How Do You Say '100 Years' In Italian?


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Yo Kass Profile
Yo Kass answered
The Italian expression for '100 years' is cento anni - which is pronounced [chen-to annee].

However, during natural speech, the last vowel sound on cento is often dropped so it sounds more like cent'anni.
This is a linguistic convention known as apocope, where a vowel (often an unstressed vowel) is omitted - in this case because the following word begins with another vowel.

As a congratulation or salute
There seems to be a belief on the internet that the phrase cent'anni is some sort of popular Italian phrase, but I'm not sure that this is specifically true. Whilst it is not impossible that the phrase could be used as a salute - with the full phrase being cento anni di salute e felicita (or one hundred years of health and happiness) - it is by no means common throughout mainland Italy.

One possible explanation is that the expression originated from Southern Italy, and in particular Sicily. The dialect of Sicily is well known for having a host of its own idiomatic expressions and phrases. This would explain the reported use of the phrase in the Italian immigrant communities of the East coast of the United States, where the overwhelming majority of Italians were from Southern Italy and Sicily.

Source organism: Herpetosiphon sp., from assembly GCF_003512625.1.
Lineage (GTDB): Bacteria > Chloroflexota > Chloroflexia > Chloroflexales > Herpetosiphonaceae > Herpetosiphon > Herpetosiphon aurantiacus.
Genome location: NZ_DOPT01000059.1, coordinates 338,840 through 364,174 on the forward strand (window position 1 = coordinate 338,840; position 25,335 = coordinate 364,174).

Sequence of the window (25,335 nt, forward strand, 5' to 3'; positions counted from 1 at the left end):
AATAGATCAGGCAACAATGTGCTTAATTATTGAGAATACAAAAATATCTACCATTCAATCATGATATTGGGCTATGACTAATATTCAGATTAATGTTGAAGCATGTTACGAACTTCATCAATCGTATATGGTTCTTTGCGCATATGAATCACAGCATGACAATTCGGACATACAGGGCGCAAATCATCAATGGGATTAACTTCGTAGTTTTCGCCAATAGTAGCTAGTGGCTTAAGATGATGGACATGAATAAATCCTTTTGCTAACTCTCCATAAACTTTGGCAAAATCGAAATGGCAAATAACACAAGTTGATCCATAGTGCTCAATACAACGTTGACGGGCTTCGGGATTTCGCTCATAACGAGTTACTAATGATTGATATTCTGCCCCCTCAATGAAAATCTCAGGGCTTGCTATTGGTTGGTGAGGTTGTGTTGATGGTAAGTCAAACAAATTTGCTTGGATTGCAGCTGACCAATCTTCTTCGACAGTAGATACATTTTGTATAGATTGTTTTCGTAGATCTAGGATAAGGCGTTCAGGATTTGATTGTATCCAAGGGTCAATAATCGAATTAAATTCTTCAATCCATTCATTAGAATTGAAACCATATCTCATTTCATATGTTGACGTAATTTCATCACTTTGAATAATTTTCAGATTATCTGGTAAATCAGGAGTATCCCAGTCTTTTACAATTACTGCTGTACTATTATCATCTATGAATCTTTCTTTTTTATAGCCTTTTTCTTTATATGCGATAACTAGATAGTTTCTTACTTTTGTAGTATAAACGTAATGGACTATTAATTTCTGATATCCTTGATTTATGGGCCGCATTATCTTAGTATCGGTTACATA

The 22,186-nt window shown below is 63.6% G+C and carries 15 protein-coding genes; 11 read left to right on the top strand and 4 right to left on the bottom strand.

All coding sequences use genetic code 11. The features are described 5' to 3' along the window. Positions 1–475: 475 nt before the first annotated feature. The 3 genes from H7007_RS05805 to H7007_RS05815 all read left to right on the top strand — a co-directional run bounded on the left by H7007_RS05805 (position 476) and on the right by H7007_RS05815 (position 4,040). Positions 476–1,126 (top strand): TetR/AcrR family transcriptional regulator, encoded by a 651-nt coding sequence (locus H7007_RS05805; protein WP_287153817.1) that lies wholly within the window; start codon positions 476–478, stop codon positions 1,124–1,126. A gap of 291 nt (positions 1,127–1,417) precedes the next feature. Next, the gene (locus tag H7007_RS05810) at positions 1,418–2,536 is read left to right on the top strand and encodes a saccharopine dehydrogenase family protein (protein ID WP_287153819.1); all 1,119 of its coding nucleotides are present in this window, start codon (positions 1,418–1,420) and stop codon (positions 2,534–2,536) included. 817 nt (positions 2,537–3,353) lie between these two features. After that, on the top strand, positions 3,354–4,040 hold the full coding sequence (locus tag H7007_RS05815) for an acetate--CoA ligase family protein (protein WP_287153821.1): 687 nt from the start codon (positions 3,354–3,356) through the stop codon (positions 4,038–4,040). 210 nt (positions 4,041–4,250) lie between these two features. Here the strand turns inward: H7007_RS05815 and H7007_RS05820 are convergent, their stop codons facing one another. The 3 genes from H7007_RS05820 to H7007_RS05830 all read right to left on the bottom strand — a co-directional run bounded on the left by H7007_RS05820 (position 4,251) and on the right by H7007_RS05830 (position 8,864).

In the Media
The most notable evidence of this phrase being used in the media is in the 'Italian mob' style movies and TV series that have emanated from the US. These types of productions, which include The Sopranos and Goodfellas, are significant contributors to the large number of Italian phrases that are recognized by the general American public.

One well-known example of the phrase cent'anni being used as a salute (in the context of an Americanized portrayal of Italian mob families) is a discussion between several characters during a particular scene of The Godfather Part II, which reads as follows:

MICHAEL: Cent' anni!

Everyone: Cent' anni!

DEANNA: What's "Chen dandy"?

FREDO: Cent' anni -- It means a hundred years.

CONNIE: It means we should all live happily for a hundred years -- the family. That'd be true if my father were still alive.
Anonymous Profile
Anonymous answered

We first heard this expression last month in Tuscany, from an Italian innkeeper who was from Naples, so it is at least known in that area, if not commonly used.

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